Plastics have met their match in this bioinspired material
Say good-bye to plastic as you know it.
Plastic is everywhere — from our cellphones to sweaters and shoes. We depend on it.
It is an unhealthy addiction. Plastic is a danger to not only the environment, but also to animal and human health, too. But thanks to a team of Chinese nanochemists, we may soon be free. In a new study published Tuesday, they describe a bioinspired material that is not a mere replacement for plastic — it is better than plastic.
This material has more strength, toughness, and thermal stability than traditional plastic. Better yet, it is made using simple ingredients found in cosmetics and trees.
Shortly, this could be the thing that finally knocks plastic from its pedestal.
The problem with plastic has become impossible to ignore. Country-sized garbage patches clog oceans, while microplastic is swallowed by babies. Disentangling ourselves from this mess is easier said than done. After all, plastic is popular for a reason. It is easy to manufacture, it is tough enough to withstand vehicle crashes, and flexible enough to cling to other objects and protect them.
Finding a material with this mix of properties at a price cheap enough for mass production has long been a struggle. In their new study, published Tuesday in the journal Nature Communications, the researchers explain how past attempts to engineer a way out of our plastic problem have failed:
"Modern life relies closely on plastics, yet the vast majority of these plastics are derived from petrochemicals. [But] until now, sustainable structural materials constructed from bio-resources suffer from either limited mechanical properties or complex manufacturing processes, resulting in high cost and difficulty to produce in large scale."
This time, the researchers took a different route. Instead of turning to chemistry to design a new super material to outshine plastic, the team instead turned to nature for inspiration. Specifically, a pearlescent material called nacre.
Nacre is mother-of-pearl. Aside from being beautifully iridescent, this material has a unique internal "brick-and-mortar" structure that gives it impressive natural strength and toughness, the researchers say.
See also: This strange biomaterial could be the basis of homes on Mars
Creating a plastic — To recreate nacre's structure and strength in a material to rival plastic, the researchers combined two other natural materials: cellulose and mica. Found in trees and rock, the team mixed the two materials together so that when pressed together, they formed an internal structure similar to that of nacre. The researchers called this method of squishing the materials together "direction deforming assembly"
In this case, the mica is the "bricks" and the cellulose is the "mortar."
They then compared the strength, toughness, and temperature stability of their new material to petroleum-derived plastic. The new material outperformed plastic across the board.
"Our biomimetic design of the highly ordered brick-and-mortar structure provides key ideas to fabricate sustainable structural materials for plastic replacement," the researcher say.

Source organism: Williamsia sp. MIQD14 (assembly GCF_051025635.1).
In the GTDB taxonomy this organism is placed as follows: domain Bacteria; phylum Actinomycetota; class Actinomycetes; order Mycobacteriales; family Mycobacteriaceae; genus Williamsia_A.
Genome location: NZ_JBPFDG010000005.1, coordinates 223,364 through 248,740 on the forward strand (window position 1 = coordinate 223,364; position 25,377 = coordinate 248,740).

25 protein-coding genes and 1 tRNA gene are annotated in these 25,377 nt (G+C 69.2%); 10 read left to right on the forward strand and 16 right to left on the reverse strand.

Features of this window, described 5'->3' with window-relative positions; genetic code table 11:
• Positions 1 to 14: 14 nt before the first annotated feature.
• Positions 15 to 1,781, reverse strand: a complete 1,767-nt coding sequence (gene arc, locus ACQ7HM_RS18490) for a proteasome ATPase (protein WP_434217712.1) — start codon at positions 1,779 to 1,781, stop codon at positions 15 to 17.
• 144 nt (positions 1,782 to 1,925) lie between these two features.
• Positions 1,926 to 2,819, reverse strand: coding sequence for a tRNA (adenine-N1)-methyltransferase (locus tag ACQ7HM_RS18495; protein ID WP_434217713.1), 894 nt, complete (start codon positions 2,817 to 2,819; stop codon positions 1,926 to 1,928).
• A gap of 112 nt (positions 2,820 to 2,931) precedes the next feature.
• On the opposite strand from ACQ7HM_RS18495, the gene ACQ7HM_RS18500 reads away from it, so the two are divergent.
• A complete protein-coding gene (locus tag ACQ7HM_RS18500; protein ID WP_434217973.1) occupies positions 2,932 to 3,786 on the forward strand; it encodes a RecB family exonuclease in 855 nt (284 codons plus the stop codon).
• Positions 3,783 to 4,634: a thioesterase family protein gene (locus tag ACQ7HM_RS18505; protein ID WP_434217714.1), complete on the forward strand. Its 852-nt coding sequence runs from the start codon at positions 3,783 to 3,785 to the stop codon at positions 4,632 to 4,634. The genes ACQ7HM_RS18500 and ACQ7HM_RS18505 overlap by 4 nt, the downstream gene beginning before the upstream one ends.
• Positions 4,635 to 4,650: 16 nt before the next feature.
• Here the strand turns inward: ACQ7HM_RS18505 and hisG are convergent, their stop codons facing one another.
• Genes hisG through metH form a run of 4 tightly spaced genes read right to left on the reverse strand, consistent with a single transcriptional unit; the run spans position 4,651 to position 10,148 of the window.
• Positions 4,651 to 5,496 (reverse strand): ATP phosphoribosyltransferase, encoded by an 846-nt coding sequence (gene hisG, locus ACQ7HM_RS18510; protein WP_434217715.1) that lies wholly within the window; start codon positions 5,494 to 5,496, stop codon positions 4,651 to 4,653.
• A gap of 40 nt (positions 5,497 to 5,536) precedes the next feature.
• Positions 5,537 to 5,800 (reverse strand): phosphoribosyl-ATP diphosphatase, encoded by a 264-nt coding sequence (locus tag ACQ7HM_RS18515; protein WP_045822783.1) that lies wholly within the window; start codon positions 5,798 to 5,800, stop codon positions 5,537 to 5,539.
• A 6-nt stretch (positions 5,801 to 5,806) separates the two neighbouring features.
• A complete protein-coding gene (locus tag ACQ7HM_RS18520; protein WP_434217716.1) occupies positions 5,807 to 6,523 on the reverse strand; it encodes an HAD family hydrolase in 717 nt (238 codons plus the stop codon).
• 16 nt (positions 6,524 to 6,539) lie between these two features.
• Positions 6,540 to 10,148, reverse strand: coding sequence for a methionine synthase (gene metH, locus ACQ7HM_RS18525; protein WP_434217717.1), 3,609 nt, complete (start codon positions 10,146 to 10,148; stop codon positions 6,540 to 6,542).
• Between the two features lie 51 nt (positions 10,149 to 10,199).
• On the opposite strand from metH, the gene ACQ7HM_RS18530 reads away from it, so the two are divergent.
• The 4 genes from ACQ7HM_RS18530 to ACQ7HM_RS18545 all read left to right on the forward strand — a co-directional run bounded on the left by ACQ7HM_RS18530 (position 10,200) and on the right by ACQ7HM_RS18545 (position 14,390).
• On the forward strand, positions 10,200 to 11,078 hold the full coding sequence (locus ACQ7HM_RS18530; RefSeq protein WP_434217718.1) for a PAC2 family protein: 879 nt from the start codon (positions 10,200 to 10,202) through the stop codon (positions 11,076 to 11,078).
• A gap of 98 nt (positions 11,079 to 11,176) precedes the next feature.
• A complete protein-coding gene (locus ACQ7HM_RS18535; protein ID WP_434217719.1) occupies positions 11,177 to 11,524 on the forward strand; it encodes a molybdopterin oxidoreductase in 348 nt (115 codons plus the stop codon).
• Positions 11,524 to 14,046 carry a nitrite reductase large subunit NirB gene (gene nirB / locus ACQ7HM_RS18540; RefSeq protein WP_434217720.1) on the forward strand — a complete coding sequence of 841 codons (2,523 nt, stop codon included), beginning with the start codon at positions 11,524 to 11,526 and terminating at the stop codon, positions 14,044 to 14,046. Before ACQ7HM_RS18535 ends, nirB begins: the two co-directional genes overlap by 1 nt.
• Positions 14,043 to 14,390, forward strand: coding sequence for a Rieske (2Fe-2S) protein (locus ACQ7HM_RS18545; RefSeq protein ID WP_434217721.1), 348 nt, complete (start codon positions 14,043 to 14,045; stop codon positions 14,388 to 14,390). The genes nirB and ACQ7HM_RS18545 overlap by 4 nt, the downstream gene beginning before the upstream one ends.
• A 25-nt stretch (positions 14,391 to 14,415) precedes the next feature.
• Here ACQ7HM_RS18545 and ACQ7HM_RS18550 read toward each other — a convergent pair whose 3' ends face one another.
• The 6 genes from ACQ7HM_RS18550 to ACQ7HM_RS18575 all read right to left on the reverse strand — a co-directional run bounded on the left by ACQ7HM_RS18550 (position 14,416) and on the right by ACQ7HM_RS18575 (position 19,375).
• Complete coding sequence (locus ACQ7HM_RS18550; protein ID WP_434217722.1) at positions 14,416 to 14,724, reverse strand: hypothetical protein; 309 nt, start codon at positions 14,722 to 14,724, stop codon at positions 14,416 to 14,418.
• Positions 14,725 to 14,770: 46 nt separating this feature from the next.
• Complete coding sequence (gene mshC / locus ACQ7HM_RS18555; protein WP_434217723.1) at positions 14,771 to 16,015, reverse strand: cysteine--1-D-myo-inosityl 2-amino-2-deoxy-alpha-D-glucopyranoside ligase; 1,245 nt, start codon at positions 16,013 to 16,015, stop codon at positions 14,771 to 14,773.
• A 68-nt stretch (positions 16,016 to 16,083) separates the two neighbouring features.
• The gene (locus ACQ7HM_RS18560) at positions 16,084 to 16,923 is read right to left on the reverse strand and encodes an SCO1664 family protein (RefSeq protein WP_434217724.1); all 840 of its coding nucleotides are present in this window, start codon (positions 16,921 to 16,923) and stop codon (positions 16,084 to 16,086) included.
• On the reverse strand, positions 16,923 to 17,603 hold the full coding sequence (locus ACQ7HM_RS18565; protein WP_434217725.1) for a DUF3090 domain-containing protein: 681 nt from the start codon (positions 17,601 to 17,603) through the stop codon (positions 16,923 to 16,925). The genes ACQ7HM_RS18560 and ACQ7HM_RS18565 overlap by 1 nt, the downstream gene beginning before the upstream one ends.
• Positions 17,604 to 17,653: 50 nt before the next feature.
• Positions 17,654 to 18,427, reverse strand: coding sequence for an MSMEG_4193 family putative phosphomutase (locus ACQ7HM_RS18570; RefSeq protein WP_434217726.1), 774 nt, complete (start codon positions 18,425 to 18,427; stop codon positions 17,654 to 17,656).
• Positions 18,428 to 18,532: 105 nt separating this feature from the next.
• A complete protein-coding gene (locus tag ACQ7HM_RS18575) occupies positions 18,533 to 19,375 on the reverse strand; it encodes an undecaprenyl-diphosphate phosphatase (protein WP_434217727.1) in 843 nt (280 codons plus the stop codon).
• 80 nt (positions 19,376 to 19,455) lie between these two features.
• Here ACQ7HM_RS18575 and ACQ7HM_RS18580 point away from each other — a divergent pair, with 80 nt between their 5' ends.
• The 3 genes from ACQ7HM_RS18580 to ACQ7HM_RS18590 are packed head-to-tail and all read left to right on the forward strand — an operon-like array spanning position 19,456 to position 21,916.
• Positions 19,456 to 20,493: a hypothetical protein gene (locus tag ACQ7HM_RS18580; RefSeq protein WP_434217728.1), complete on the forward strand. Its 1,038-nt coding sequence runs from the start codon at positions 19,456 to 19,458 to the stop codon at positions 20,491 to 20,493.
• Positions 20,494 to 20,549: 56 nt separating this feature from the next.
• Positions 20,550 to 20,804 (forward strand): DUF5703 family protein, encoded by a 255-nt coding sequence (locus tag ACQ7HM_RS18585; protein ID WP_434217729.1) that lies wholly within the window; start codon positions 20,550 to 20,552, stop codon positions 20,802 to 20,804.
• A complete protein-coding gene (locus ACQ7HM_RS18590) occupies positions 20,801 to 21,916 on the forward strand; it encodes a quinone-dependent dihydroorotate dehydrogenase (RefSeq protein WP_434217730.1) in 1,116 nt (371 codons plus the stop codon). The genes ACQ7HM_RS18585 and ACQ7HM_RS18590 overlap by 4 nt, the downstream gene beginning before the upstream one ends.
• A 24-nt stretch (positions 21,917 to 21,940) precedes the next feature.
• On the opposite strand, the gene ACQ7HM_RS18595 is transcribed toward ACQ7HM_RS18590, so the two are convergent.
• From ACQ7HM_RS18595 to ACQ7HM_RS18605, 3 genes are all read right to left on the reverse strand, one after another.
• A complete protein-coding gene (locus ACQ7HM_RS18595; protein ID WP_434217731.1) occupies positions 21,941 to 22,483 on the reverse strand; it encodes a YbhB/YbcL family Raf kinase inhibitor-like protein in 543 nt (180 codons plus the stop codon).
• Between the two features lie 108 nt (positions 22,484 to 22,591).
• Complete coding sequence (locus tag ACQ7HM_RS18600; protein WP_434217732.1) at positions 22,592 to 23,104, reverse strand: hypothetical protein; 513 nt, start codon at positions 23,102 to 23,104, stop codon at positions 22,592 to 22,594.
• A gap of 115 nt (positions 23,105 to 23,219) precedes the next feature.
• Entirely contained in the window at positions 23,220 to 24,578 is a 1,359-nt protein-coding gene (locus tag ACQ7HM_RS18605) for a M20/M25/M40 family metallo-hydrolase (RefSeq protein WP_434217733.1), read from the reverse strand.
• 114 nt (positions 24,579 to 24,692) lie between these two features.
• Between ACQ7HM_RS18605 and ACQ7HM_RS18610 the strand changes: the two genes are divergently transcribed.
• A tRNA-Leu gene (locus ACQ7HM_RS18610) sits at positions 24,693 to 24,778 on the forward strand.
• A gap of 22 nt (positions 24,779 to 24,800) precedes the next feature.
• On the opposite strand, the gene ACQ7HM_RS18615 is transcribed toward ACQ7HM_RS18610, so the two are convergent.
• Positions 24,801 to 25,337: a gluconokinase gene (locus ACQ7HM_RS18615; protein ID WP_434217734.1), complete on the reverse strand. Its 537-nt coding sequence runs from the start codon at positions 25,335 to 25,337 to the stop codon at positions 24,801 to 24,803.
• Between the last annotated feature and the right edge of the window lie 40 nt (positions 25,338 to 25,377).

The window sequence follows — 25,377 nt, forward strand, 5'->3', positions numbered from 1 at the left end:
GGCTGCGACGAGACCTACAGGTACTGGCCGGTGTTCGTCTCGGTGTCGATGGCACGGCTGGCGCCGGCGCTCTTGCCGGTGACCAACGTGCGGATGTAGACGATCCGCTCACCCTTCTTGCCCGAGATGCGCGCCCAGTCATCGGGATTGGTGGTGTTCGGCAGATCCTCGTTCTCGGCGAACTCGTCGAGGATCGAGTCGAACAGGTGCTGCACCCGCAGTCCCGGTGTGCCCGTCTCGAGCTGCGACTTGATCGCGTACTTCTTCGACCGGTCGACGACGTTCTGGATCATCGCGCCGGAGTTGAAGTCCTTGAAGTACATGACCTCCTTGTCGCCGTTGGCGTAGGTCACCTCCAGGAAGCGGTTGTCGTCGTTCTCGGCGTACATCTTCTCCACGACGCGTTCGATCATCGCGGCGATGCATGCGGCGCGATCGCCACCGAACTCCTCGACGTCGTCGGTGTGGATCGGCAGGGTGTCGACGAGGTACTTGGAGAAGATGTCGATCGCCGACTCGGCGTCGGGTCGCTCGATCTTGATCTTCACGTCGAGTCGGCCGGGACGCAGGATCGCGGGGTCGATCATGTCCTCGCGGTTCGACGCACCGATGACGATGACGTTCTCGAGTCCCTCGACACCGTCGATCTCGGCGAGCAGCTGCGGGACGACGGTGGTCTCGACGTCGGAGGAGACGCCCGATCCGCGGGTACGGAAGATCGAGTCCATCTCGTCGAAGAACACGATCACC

"We anticipate that this kind of all-natural bioinspired structural materials with excellent mechanical and thermal properties can play a key role in plastic replacement," they add.
The authors write that the natural raw materials used in this "plastic," as well as its simple assembly, mean there are few obstacles to scaling it up for manufacture. In the future, the researchers write this material can be used to design any number of essential and desirable products, including cell phones.
"Mass production, good processability, and tunable coloration allow it to be used to fabricate a series of advanced, beautiful, and durable structural materials to replace plastics, for example, structural support for high-end personal electronic devices."
More research and prototyping will be needed before this new material is ready to take on traditional plastics, but these results are an encouraging step forward.
Abstract: Petroleum-based plastics are useful but they pose a great threat to the environment and human health. It is highly desirable yet challenging to develop sustainable structural materials with excellent mechanical and thermal properties for plastic replacement. Here, inspired by nacre’s multiscale architecture, we report a simple and efficient so called “directional deforming assembly” method to manufacture high-performance structural materials with a unique combination of high strength (281 MPa), high toughness (11.5 MPa m1/2), high stiffness (20 GPa), low coefficient of thermal expansion (7 × 10−6 K−1) and good thermal stability. Based on all-natural raw materials (cellulose nanofiber and mica microplatelet), the bioinspired structural material possesses better mechanical and thermal properties than petroleum-based plastics, making it a high-performance and eco-friendly alternative structural material to substitute plastics.